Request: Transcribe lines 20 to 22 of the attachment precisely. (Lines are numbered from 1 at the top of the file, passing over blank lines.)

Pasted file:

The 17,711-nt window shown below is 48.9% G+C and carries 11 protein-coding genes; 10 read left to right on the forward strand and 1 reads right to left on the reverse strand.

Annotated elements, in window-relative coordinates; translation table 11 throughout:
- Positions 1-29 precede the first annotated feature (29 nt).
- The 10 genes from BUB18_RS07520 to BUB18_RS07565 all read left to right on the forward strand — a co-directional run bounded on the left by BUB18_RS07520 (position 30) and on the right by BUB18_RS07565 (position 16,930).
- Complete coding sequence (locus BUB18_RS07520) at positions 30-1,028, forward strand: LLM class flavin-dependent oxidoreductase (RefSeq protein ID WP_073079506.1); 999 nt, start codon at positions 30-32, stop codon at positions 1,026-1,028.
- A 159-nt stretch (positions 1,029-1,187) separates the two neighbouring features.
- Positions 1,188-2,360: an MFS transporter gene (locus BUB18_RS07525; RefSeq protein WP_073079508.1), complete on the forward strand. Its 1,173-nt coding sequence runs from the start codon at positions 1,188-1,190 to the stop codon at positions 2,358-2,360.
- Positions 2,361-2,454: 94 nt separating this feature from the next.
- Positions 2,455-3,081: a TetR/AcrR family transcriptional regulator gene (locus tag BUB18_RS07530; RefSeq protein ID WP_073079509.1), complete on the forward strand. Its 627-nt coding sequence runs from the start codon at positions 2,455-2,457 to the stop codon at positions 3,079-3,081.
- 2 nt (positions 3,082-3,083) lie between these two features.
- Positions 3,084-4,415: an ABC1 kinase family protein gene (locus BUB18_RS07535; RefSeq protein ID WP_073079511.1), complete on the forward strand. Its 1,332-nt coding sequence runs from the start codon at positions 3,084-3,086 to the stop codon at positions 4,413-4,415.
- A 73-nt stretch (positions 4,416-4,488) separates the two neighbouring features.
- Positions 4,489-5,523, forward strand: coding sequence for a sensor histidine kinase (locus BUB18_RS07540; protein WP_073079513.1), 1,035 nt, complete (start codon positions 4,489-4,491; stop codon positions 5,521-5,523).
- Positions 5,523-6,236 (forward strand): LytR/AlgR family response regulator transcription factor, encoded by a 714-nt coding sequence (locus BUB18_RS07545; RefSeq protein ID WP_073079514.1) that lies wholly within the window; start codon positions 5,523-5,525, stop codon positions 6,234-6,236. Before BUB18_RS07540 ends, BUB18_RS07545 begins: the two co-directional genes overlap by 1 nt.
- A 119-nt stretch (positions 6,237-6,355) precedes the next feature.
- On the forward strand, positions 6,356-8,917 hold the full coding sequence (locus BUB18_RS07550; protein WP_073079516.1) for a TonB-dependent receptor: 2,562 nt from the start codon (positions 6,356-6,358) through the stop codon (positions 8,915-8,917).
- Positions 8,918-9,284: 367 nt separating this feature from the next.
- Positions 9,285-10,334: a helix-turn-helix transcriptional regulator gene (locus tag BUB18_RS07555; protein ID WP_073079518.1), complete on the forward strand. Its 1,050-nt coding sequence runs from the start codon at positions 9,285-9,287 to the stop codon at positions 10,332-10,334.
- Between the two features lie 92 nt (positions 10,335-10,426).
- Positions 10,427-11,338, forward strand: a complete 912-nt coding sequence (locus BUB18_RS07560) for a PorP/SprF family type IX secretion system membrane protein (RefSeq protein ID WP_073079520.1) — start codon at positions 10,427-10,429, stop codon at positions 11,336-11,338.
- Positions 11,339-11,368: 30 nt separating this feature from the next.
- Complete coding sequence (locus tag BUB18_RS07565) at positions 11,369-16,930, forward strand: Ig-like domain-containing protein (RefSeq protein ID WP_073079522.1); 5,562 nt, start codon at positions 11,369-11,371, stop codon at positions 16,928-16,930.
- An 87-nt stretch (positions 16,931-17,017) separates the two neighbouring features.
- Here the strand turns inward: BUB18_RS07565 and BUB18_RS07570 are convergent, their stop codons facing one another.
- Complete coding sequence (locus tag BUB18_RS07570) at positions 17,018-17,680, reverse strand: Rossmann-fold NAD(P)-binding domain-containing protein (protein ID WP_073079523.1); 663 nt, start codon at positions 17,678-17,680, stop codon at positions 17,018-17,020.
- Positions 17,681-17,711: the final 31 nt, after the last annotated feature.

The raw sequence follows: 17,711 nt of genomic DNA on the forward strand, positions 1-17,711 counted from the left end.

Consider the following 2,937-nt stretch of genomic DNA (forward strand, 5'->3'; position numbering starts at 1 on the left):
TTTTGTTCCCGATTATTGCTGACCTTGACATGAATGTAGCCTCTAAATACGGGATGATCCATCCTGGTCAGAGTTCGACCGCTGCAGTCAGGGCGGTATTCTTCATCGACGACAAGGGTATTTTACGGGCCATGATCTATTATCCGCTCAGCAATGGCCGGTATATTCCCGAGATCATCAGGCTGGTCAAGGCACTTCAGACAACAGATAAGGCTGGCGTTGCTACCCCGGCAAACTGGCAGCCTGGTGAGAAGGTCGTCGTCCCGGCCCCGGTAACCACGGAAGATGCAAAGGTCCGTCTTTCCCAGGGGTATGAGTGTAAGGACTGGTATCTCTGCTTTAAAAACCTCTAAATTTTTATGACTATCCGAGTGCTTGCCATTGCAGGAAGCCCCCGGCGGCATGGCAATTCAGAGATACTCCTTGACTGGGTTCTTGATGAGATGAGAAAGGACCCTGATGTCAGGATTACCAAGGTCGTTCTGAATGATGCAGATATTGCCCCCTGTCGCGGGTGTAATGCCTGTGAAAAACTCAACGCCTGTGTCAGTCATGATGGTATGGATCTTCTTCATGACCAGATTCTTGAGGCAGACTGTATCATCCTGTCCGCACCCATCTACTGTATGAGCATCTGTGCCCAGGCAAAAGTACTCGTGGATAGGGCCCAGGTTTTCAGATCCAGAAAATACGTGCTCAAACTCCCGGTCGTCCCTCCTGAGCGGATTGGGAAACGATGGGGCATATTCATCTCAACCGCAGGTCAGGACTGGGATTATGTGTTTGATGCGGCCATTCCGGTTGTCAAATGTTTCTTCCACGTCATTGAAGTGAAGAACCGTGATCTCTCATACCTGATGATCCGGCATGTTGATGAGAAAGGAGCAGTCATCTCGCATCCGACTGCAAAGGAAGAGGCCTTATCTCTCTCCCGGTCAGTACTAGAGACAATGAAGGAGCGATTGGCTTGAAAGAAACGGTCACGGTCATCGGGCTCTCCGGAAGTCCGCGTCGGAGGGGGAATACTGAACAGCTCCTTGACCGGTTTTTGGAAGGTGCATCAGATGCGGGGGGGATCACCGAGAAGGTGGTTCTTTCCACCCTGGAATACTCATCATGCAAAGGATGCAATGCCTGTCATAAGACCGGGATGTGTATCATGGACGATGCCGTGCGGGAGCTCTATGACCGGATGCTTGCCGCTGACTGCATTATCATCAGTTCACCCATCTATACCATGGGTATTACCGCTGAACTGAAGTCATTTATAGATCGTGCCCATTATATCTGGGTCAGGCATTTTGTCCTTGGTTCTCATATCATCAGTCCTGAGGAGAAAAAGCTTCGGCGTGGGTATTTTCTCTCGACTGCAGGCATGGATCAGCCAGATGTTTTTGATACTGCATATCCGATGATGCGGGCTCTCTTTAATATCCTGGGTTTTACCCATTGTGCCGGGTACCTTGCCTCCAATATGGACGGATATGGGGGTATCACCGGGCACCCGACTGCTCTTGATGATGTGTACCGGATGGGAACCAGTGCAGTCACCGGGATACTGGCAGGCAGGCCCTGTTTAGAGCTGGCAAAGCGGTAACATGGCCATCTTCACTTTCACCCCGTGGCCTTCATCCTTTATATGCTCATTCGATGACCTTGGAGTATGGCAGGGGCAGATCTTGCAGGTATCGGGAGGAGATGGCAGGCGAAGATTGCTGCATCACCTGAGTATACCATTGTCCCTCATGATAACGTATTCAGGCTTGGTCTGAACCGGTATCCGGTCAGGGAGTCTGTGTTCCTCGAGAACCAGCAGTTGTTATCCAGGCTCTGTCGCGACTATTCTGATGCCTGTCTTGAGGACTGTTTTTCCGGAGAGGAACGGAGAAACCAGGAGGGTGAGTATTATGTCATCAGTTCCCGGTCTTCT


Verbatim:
- Positions 10,427-11,338, forward strand: a complete 912-nt coding sequence (locus BUB18_RS07560) for a PorP/SprF family type IX secretion system membrane protein (RefSeq protein ID WP_073079520.1) — start codon at positions 10,427-10,429, stop codon at positions 11,336-11,338.
- Positions 11,339-11,368: 30 nt separating this feature from the next.
- Complete coding sequence (locus tag BUB18_RS07565) at positions 11,369-16,930, forward strand: Ig-like domain-containing protein (RefSeq protein ID WP_073079522.1); 5,562 nt, start codon at positions 11,369-11,371, stop codon at positions 16,928-16,930.